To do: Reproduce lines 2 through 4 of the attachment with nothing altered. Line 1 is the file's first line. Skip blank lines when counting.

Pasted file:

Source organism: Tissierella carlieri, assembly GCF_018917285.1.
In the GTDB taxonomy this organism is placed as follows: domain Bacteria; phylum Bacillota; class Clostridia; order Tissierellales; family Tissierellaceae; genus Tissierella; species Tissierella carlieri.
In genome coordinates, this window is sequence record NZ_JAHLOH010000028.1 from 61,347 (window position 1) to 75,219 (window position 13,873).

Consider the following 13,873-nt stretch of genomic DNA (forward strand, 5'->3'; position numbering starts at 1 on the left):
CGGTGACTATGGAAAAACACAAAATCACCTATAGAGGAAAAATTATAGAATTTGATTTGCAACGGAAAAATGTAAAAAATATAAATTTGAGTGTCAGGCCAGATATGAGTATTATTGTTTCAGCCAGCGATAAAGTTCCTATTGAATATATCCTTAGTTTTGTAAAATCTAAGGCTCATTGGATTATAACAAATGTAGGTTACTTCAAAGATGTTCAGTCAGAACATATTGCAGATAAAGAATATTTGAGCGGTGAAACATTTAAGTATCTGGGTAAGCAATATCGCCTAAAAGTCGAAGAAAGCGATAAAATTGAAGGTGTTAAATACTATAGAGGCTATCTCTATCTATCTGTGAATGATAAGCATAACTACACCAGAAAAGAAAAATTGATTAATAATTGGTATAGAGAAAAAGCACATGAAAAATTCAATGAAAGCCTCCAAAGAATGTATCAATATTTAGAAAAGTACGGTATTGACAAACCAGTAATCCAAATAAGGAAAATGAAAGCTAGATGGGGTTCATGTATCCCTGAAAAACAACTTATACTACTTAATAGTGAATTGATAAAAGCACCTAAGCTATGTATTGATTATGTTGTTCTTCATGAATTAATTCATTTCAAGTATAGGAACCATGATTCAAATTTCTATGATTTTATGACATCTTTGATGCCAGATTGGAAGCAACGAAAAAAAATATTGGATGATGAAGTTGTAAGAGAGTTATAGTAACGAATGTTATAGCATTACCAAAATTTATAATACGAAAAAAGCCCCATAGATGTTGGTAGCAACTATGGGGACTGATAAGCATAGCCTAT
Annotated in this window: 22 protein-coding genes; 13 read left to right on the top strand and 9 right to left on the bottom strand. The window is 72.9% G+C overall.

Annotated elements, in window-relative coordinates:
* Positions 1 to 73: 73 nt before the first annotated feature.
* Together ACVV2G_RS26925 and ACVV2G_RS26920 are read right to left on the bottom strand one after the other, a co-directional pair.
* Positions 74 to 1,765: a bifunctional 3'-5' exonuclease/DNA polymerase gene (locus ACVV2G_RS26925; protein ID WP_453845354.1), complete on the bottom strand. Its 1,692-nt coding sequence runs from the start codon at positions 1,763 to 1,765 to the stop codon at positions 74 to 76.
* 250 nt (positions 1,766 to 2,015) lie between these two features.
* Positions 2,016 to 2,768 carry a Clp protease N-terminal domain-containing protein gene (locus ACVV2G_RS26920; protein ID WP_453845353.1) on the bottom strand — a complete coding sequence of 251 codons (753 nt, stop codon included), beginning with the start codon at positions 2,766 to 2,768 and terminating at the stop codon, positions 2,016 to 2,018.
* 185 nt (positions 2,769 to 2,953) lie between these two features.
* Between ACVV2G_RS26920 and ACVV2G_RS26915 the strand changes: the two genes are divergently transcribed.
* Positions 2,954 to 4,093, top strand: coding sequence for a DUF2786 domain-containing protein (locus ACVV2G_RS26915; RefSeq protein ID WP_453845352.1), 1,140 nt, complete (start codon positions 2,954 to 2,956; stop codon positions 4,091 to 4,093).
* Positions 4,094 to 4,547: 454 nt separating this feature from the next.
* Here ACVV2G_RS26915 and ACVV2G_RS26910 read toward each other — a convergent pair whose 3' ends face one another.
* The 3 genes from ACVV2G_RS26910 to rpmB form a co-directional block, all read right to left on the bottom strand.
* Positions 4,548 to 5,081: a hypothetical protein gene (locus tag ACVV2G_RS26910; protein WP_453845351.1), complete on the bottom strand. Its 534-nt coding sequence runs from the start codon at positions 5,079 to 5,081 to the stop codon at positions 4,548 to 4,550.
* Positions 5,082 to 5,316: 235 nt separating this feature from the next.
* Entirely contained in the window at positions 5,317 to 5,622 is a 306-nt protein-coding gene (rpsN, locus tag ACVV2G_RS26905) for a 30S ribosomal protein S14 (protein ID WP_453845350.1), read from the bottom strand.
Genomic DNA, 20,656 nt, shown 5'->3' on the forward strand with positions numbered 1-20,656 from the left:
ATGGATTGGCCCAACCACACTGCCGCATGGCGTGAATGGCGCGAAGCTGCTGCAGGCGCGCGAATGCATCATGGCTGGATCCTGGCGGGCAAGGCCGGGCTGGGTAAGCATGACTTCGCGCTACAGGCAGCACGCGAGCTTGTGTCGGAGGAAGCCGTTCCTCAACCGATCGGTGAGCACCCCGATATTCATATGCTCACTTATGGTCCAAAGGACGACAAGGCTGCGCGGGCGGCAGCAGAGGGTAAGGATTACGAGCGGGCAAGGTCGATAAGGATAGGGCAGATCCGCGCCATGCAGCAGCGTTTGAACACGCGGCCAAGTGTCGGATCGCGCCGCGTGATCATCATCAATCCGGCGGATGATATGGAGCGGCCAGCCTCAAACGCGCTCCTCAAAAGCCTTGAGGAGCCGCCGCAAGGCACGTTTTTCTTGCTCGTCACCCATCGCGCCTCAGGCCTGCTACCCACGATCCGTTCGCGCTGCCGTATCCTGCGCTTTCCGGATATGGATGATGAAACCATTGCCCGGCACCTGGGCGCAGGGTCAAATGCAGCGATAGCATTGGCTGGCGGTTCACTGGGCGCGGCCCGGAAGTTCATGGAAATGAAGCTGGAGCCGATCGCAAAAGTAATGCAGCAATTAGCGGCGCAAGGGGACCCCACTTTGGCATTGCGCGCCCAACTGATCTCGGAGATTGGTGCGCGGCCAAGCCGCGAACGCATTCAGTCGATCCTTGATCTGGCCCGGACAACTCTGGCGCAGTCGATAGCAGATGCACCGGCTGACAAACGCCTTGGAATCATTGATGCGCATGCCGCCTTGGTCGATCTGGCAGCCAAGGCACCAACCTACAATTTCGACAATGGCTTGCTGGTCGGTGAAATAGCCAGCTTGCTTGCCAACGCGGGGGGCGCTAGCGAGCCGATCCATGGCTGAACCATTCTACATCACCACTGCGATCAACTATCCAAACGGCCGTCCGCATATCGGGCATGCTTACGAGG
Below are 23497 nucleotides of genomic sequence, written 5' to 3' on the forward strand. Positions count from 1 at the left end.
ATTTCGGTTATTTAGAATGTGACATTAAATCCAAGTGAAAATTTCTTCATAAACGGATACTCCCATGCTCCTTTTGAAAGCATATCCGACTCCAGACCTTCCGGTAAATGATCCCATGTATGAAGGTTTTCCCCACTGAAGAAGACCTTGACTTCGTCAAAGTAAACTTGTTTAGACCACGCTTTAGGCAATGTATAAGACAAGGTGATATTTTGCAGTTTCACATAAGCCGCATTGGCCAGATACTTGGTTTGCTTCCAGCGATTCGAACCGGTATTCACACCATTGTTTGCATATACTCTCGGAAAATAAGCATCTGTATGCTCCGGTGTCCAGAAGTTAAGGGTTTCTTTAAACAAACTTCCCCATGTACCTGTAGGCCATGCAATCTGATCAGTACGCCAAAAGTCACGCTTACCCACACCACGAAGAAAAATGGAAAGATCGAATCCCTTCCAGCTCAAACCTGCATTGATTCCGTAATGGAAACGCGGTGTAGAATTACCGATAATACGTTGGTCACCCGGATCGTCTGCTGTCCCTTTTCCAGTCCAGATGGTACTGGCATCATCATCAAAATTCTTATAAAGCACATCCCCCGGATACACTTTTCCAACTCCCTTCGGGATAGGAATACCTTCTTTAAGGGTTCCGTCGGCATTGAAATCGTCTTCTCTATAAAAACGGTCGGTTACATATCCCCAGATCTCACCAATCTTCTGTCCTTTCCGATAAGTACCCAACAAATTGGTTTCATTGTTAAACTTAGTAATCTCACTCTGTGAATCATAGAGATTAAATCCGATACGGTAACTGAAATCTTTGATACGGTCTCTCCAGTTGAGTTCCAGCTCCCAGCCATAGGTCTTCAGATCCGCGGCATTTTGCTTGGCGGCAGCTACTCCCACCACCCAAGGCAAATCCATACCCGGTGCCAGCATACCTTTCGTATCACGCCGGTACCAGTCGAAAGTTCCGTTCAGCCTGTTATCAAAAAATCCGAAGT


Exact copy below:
In the GTDB taxonomy this organism is placed as follows: domain Bacteria; phylum Bacillota; class Clostridia; order Tissierellales; family Tissierellaceae; genus Tissierella; species Tissierella carlieri.
In genome coordinates, this window is sequence record NZ_JAHLOH010000028.1 from 61,347 (window position 1) to 75,219 (window position 13,873).

Consider the following 13,873-nt stretch of genomic DNA (forward strand, 5'->3'; position numbering starts at 1 on the left):